Senator Joseph Boncore (D-Winthrop). These appropriations approved today will
go a long way toward providing our municipalities with the financial resources
they need to ensure our infrastructure is building toward state of good
Former Chelsea High scholar-athlete Elliot
Katzman served as moderator for Salem State University’s Agganis Forum Monday
night at the university’s Recital Hall.
Katzman appeared at the forum with
entrepreneur and philanthropist Bill Cummings. Katzman interviewed Cummings
about his successful career as the founder of Cummings Properties, Inc., that
is responsible for buying, building, and managing over 10 million square feet
of commercial real estate in eastern Massachusetts.
Cummings and his wife, Joy, are the founders
of New Horizons not-for-profit assisted and independent living communities and
the Cummings Foundation that has distributed more than $200 million in
charities since 1986.
Asked about his splendid performance as
moderator that drew applause from the audience, Katzman said humbly, “It was an
honor to moderate the discussion with Bill Cummings. He is not only an
incredibly successful entrepreneur, but an amazing individual who is making a
big impact in the world.”
Katzman himself is also an incredible
success story. He is a Salem State alumnus, a Salem State trustee, and general
partner at Commonwealth Capital Ventures, a private venture capital firm based
in Woburn that invests in early and growth stage technology companies. Prior to
joining Commonwealth in 2007, Katzman was a general partner at Kodiak Venture
Partners from 2002 to 2006.
Elliot and his wife, Donna (Frangiamone)
Katzman, were classmates at Chelsea High. They reside in Marblehead.
Department’s paid summer internship program
Launched in 2014, the Summer Enrichment Program
provides young people with the opportunity to begin an internship with one of
the oldest law enforcement agencies in the country, and one of the largest in
the Commonwealth of Massachusetts, while working alongside established career
professionals in the world of law enforcement. Participants will gain insight
into the world of law enforcement and criminal justice agencies through job
shadowing, weekly presentations by members of law enforcement, roundtable
discussions, law enforcement-related field trips, and educational tours.
The Suffolk County Sheriff’s Department
Summer Enrichment Program is a seven-week program that begins on Monday, July
8th and ends on Friday, August 23rd. The program will invite twenty
participants, selected from a group of local high school students, to the
Suffolk County Sheriff’s Department to learn more about careers in law
enforcement. Participants will work 21 hours per-week on Mondays, Wednesdays
and Fridays, from 8am – 4pm, and will be compensated at a rate of $12.00 per-hour.
During each week of the internship, members will participate in a “meet and
greet” with members of the law enforcement community on Wednesdays, and a tour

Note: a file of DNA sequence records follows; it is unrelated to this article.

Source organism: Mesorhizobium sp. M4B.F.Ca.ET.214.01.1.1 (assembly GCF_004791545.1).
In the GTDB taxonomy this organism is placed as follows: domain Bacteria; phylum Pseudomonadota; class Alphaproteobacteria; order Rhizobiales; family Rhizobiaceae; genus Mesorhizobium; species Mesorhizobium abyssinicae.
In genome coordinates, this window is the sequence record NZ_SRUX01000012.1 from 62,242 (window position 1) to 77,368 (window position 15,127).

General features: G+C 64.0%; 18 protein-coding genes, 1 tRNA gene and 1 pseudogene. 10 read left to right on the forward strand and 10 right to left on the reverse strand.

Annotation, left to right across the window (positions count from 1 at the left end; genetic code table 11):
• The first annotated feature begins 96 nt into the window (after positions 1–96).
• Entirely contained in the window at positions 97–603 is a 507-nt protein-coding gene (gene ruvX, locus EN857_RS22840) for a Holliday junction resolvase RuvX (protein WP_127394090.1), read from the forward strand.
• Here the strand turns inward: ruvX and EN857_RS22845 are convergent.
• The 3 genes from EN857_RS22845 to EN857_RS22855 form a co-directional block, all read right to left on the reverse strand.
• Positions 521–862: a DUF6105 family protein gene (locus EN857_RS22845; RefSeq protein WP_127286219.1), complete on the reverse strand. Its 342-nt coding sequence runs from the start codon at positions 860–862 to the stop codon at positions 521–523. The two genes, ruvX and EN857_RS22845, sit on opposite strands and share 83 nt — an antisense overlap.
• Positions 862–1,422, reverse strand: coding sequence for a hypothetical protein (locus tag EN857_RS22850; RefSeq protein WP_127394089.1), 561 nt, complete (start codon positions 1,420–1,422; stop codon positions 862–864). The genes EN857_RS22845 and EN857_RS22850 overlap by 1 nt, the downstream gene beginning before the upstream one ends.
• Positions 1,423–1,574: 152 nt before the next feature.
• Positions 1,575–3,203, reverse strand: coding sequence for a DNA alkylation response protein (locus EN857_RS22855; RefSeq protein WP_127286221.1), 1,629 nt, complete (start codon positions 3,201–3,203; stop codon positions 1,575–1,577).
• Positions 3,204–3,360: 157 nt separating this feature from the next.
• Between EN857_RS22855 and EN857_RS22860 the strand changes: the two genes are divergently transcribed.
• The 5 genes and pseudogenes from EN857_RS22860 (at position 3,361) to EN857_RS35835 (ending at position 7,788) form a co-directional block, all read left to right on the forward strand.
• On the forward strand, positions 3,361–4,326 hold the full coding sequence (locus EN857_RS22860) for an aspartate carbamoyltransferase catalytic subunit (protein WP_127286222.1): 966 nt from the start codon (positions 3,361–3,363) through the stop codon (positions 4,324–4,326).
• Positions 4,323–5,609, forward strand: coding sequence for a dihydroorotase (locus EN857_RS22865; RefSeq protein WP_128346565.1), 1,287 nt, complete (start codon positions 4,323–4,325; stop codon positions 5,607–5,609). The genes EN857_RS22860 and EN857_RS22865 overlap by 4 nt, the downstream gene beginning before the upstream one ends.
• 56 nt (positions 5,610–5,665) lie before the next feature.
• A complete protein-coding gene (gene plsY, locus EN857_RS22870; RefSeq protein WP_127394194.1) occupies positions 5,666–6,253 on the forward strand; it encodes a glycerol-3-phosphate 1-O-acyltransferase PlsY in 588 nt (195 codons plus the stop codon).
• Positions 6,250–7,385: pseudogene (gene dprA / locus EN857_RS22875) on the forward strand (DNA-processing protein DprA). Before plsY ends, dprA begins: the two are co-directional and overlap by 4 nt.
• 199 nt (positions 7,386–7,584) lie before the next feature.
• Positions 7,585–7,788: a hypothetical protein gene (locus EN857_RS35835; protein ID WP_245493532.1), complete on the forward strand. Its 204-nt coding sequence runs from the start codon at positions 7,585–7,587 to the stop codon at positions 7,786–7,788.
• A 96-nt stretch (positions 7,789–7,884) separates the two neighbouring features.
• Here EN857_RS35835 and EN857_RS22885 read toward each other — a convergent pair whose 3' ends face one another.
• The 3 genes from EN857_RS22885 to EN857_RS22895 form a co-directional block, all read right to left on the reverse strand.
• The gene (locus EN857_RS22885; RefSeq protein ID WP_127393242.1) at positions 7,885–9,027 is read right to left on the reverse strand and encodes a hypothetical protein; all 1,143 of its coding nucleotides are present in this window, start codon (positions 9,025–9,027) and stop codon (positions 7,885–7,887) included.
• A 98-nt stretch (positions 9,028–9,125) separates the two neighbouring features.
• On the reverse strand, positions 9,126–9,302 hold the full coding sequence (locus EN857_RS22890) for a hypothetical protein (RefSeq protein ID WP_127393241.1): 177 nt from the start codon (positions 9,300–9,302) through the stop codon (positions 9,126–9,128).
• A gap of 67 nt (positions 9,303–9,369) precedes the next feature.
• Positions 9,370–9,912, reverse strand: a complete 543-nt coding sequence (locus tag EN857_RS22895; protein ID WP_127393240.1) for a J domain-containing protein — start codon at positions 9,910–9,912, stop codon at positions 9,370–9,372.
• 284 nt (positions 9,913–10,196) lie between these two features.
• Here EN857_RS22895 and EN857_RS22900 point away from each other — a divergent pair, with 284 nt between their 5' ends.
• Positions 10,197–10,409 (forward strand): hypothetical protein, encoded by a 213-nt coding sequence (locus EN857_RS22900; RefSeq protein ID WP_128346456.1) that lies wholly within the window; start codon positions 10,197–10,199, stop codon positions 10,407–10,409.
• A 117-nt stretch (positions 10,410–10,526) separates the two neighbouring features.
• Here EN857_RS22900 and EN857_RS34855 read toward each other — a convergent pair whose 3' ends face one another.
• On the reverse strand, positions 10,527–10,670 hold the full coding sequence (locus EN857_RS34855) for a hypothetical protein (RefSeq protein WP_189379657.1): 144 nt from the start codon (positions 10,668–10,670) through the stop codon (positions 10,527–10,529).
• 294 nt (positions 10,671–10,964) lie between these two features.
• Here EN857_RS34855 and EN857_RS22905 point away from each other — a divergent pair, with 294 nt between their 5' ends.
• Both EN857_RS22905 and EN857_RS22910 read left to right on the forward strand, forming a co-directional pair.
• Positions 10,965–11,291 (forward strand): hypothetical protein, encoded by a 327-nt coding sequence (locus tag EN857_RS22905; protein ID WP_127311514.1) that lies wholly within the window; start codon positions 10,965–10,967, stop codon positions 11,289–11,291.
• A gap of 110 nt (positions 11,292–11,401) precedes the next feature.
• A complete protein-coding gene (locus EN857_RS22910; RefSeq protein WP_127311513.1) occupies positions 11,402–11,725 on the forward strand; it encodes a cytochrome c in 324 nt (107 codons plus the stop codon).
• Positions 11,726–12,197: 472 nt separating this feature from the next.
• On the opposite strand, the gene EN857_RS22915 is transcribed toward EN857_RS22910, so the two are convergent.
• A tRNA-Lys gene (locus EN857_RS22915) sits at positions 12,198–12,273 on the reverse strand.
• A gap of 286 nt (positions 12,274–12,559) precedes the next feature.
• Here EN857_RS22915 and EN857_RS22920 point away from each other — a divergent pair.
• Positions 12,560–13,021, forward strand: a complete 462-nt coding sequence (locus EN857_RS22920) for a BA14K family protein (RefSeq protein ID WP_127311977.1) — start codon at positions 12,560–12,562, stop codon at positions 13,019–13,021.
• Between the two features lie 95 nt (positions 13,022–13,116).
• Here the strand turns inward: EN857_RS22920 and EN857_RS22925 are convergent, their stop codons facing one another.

or field trip on Fridays.
At the conclusion of the program, all
participants will have completed and received their CPR Certification, in
addition to a Certificate of Completion from the Suffolk County Sheriff’s
Department. By the end of their participation, members of the program will have
not only gained insight into the world of law enforcement and met a variety of
notable law enforcement officials, but they also will have gained transferable
job skills they can utilize later on in their careers.
For employment, applicants must participate
in a competitive interview process, complete the written application, submit a
CORI form, pass a drug test, complete a physical examination from their doctor,
possess a valid picture ID (school ID, passport or driver’s license) and have a
savings or checking account. Ideal applicants will be mature, professional and
have an interest in some aspect of law enforcement. Applicants will be notified
of the Department’s decision by telephone. Once admitted, applicants will
receive Department-issued polo shirts and be required to wear khakis for the
duration of the program.
The deadline for the application is Tuesday,
April 30th. Interviews will be held from Monday, May 6th through Friday, May
Applications can be filled out online at
www.scsdma.org or, they can be faxed to
(617) 704-6743 or scanned and emailed to firstname.lastname@example.org.
For more information, please contact Nadia
Lovinsky at (617) 704-6656 or email@example.com.
Fresh off of a new contract, City Manager
Tom Ambrosino gave an enthusiastic opening to Monday’s Council meeting during
his State of the City Address, where he talked about Chelsea’s accomplishments
in 2018 as well as its goals for 2019.
“I feel confident in saying that the state
of our City of Chelsea is very good indeed,” he started.
Among the achievements of the past year,
Ambrosino noted that the City ended 2018 with an excess of $28 million in its
“There’s not another city our size in the
entire Commonwealth with that level of reserve,” he said. “That is a testament
to the shrewd financial planning of City Council.”
In 2018, Chelsea was also one of only 35
cities in the country to be awarded a Bloomberg Challenge grant for its vision
to reduce crime with preventative care.
“Because of that award, our model of
predicting harm and then engaging in cross-sector collaboration to address the
harm got national attention,” said Ambrosino. “It’s gaining interest and it has
people seeking to replicate that, not just in Massachusetts, but outside as
Ambrosino cited the City’s increased
development in 2018, such as the construction of two new hotels and the